Each time I deliver a two-day workshop on Facebook and Twitter for Marketers, I take away some new observations and insights from fellow marketers.
This most recent class I delivered December 7/8 in San Diego was comprised of 18 marketers from a cross-section of industries ranging from universities, retail, banking, government, pharmaceutical, manufacturing, healthcare, and publishing. These marketers were focused on B2B and B2C nearly equally.
3 Social Media Marketing Challenges
The three most common social media marketing challenges discussed during this class were:
- Producing content
- Being relevant
- Management comprehension
#1: Producing Content
No one can convince me that a business or organization lacks content to produce and share online. Content production is one of the two strategic pillars of social media marketing.
The most common challenge in social media marketing is for a business to get cooperation from its team members to contribute content. I have referred to this as getting more rowers in the boat.
The advice I gave this class is to educate internal team members on the impact of being a content producer on their own personal brand, and the contribution each one can make to produce sales opportunities through their content. I suggested they tap into someone as a “head bowling pin.” In other words, if this person’s content is well received then others will take notice and say “Hey, I want in on this action!”
Once some momentum is created with a few people, the list of contributors can grow. Before you know it, you’ve created an editorial calendar of content with lots of people contributing. That’s the end game in producing content for a social media strategy.
#2: Being Relevant
Truth be told, these are not the words used by class attendees to describe this challenge. But, this is what I heard consistently as a challenge in social media marketing. It’s one thing to produce content but how do you produce content that is relevant to your target audience?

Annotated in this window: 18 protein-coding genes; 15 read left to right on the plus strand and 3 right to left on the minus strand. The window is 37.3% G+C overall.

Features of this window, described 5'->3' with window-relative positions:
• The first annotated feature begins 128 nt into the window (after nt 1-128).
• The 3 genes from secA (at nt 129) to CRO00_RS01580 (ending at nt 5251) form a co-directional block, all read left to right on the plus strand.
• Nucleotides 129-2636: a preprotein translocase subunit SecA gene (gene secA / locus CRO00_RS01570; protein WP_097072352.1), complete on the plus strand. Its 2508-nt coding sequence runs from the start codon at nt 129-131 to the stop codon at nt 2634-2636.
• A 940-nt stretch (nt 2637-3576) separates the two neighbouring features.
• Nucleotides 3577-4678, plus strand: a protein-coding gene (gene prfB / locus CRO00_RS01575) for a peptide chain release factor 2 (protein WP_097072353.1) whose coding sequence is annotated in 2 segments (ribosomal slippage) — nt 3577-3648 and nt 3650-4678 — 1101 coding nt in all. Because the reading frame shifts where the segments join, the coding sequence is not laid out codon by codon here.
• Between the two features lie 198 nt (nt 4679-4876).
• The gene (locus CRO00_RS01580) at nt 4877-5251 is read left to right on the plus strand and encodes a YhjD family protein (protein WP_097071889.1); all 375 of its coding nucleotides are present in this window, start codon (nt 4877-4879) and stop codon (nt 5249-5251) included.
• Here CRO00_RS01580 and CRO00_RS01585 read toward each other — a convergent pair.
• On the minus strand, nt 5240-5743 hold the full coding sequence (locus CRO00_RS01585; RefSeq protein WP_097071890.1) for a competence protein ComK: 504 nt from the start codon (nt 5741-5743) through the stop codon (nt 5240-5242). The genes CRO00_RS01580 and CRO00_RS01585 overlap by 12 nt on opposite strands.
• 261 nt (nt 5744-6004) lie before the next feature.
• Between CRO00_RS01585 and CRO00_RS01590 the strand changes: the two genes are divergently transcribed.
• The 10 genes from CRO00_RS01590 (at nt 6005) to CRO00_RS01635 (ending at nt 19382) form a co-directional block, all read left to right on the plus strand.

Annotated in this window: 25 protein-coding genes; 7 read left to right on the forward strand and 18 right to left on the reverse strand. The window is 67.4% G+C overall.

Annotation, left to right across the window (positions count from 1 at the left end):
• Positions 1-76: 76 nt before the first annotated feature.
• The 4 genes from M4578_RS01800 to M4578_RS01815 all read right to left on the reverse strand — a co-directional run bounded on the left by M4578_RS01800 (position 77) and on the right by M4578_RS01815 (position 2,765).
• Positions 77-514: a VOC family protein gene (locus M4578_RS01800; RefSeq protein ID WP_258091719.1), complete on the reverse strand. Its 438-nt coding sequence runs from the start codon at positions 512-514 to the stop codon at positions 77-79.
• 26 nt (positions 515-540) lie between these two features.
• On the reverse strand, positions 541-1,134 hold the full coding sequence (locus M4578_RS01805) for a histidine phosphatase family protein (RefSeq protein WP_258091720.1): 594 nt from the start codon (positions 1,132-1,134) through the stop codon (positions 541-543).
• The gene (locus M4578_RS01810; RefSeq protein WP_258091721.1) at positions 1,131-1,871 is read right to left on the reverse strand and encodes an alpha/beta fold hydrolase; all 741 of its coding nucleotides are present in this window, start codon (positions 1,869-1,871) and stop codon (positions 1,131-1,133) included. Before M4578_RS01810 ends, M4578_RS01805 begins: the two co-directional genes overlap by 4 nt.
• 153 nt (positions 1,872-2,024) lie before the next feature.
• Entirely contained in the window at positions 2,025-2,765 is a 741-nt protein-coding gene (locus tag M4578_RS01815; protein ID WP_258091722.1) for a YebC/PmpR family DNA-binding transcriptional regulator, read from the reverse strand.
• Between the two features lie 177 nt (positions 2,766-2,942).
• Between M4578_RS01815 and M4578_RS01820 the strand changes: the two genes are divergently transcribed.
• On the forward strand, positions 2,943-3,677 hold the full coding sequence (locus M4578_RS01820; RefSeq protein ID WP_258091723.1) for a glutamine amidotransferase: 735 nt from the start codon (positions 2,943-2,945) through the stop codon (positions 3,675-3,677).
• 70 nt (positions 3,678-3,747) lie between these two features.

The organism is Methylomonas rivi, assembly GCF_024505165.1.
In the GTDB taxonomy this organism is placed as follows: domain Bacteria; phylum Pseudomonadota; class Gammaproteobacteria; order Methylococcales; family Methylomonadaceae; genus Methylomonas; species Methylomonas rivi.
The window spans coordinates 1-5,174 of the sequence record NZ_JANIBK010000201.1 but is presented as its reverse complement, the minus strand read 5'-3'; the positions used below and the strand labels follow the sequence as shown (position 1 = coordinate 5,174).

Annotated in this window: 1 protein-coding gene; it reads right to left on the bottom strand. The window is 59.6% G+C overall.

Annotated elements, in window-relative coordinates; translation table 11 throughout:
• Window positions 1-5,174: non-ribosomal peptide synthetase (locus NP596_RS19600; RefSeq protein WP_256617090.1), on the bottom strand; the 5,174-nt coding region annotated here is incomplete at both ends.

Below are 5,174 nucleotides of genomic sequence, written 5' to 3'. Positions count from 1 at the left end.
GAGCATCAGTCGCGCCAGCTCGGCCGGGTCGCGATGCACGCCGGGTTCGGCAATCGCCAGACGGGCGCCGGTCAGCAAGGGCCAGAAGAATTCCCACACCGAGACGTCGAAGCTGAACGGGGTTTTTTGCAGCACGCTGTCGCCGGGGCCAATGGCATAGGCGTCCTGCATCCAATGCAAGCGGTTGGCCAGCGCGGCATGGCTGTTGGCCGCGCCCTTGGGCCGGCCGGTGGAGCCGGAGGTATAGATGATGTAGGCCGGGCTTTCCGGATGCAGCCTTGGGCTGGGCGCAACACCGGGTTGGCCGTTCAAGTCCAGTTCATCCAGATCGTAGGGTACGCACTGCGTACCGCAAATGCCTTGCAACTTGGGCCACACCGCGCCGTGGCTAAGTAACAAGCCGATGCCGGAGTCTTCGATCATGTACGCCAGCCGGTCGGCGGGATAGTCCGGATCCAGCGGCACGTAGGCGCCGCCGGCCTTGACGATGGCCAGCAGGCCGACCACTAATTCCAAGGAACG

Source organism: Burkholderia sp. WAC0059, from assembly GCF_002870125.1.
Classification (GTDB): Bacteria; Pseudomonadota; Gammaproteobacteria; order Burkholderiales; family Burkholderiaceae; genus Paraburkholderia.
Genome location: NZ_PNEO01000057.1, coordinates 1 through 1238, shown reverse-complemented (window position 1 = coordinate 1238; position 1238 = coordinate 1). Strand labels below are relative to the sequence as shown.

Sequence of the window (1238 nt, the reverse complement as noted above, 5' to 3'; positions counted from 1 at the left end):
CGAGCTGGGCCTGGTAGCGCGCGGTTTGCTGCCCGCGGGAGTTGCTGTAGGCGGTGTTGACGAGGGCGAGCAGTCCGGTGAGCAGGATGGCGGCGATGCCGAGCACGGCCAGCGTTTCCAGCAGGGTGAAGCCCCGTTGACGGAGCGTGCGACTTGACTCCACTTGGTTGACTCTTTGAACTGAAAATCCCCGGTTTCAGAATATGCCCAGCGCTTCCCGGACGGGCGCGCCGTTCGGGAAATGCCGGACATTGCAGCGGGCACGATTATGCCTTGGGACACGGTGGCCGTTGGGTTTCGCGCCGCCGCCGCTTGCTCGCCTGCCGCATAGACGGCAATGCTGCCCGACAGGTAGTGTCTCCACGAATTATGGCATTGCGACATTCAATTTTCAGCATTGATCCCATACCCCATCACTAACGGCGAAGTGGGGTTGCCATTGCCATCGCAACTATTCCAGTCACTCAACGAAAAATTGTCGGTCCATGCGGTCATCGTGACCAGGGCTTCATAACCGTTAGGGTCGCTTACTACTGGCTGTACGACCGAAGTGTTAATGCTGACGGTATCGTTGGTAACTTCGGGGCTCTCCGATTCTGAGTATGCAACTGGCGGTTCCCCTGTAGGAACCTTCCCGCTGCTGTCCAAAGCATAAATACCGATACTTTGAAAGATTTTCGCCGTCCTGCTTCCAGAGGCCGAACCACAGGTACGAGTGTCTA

We discussed the content marketing strategy process we use at Find and Convert where we map out the target audience into a matrix by persona and pain point. When you literally illustrate your audience in matrix listing columns by persona label and pain point attributes under each one, you can easily identify relevant content for each of them. This approach ensures you can create a content strategy that is relevant to your target audience.
#3: Management Comprehension
Once again, these are not the words used by my class attendees. To be more blunt about it, I’m referring to the “get it” factor.
When management doesn’t understand social media marketing, they can have unrealistic expectations. I stressed the importance of clearly defining goals that align with management’s goals and reviewing them in a documented format with management. The absence of such alignment can be a risk of failure if the marketing team is marching to the beat of their own drums disconnected from management’s goals.
Equally important is to educate management on the realistic metrics that will illustrate progress on the written goals. One goal we discussed as an example during class is improving customer service. One way to measure the results for this goal is to measure the impact on traditional call center customer service. If call volumes go down, or the time per call goes down, these improvements can be attributed to effective online customer service.
Another is to measure the frequency of positive mentions online by customers when they have a positive customer service experience. The types of activities and details measured in social media are often different than what management has measured in the past.
Align Goals with Your Social Media Strategy
Getting management alignment on the front end is necessary to have harmony when reviewing the progress of the social media marketing plan.
While this two-day class was all about how to use Facebook and Twitter for Marketing, the strategic discussions we had about social media marketing strategies helped put the tactics into a healthy perspective.
If you have a “Facebook strategy” or a “Twitter strategy” are they positioned with an overall marketing strategy that aligns with management’s goals?
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